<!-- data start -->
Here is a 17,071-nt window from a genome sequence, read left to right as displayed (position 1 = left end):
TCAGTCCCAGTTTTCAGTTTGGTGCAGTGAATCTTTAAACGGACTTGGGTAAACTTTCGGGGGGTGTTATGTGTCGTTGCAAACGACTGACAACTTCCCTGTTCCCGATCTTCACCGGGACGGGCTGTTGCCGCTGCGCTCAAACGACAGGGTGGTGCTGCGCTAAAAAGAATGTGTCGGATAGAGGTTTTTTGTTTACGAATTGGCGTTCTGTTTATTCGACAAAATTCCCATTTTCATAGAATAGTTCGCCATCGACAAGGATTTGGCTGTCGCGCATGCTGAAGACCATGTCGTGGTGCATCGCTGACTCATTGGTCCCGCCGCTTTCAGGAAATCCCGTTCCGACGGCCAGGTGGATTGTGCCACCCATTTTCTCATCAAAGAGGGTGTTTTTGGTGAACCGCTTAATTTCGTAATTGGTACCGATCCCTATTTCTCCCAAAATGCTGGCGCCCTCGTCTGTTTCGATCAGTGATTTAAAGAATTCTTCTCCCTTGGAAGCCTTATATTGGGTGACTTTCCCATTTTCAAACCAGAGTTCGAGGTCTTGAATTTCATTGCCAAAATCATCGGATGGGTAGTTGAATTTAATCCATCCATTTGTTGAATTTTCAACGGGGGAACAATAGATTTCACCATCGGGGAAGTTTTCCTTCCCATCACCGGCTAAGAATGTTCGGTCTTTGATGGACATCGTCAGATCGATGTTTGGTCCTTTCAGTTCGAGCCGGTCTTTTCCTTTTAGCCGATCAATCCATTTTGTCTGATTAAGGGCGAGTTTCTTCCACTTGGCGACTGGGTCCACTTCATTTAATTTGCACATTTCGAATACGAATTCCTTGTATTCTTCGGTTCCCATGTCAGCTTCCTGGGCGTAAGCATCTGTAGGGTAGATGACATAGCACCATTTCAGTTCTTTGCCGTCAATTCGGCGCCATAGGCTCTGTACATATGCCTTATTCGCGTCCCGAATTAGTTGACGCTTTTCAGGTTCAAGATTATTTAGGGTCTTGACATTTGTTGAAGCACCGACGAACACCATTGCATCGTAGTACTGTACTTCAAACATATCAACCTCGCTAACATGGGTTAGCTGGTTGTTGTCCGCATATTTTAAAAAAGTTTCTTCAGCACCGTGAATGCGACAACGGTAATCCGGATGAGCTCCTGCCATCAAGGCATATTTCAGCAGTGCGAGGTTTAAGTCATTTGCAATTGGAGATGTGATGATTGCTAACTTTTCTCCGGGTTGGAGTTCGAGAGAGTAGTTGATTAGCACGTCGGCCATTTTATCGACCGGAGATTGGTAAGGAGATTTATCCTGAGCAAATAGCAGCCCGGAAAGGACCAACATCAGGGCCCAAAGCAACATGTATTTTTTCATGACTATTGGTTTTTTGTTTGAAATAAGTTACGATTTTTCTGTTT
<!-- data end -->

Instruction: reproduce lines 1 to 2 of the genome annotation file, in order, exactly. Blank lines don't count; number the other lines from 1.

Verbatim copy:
Here is a 17,071-nt window from a genome sequence, read left to right as displayed (position 1 = left end):
TCAGTCCCAGTTTTCAGTTTGGTGCAGTGAATCTTTAAACGGACTTGGGTAAACTTTCGGGGGGTGTTATGTGTCGTTGCAAACGACTGACAACTTCCCTGTTCCCGATCTTCACCGGGACGGGCTGTTGCCGCTGCGCTCAAACGACAGGGTGGTGCTGCGCTAAAAAGAATGTGTCGGATAGAGGTTTTTTGTTTACGAATTGGCGTTCTGTTTATTCGACAAAATTCCCATTTTCATAGAATAGTTCGCCATCGACAAGGATTTGGCTGTCGCGCATGCTGAAGACCATGTCGTGGTGCATCGCTGACTCATTGGTCCCGCCGCTTTCAGGAAATCCCGTTCCGACGGCCAGGTGGATTGTGCCACCCATTTTCTCATCAAAGAGGGTGTTTTTGGTGAACCGCTTAATTTCGTAATTGGTACCGATCCCTATTTCTCCCAAAATGCTGGCGCCCTCGTCTGTTTCGATCAGTGATTTAAAGAATTCTTCTCCCTTGGAAGCCTTATATTGGGTGACTTTCCCATTTTCAAACCAGAGTTCGAGGTCTTGAATTTCATTGCCAAAATCATCGGATGGGTAGTTGAATTTAATCCATCCATTTGTTGAATTTTCAACGGGGGAACAATAGATTTCACCATCGGGGAAGTTTTCCTTCCCATCACCGGCTAAGAATGTTCGGTCTTTGATGGACATCGTCAGATCGATGTTTGGTCCTTTCAGTTCGAGCCGGTCTTTTCCTTTTAGCCGATCAATCCATTTTGTCTGATTAAGGGCGAGTTTCTTCCACTTGGCGACTGGGTCCACTTCATTTAATTTGCACATTTCGAATACGAATTCCTTGTATTCTTCGGTTCCCATGTCAGCTTCCTGGGCGTAAGCATCTGTAGGGTAGATGACATAGCACCATTTCAGTTCTTTGCCGTCAATTCGGCGCCATAGGCTCTGTACATATGCCTTATTCGCGTCCCGAATTAGTTGACGCTTTTCAGGTTCAAGATTATTTAGGGTCTTGACATTTGTTGAAGCACCGACGAACACCATTGCATCGTAGTACTGTACTTCAAACATATCAACCTCGCTAACATGGGTTAGCTGGTTGTTGTCCGCATATTTTAAAAAAGTTTCTTCAGCACCGTGAATGCGACAACGGTAATCCGGATGAGCTCCTGCCATCAAGGCATATTTCAGCAGTGCGAGGTTTAAGTCATTTGCAATTGGAGATGTGATGATTGCTAACTTTTCTCCGGGTTGGAGTTCGAGAGAGTAGTTGATTAGCACGTCGGCCATTTTATCGACCGGAGATTGGTAAGGAGATTTATCCTGAGCAAATAGCAGCCCGGAAAGGACCAACATCAGGGCCCAAAGCAACATGTATTTTTTCATGACTATTGGTTTTTTGTTTGAAATAAGTTACGATTTTTCTGTTT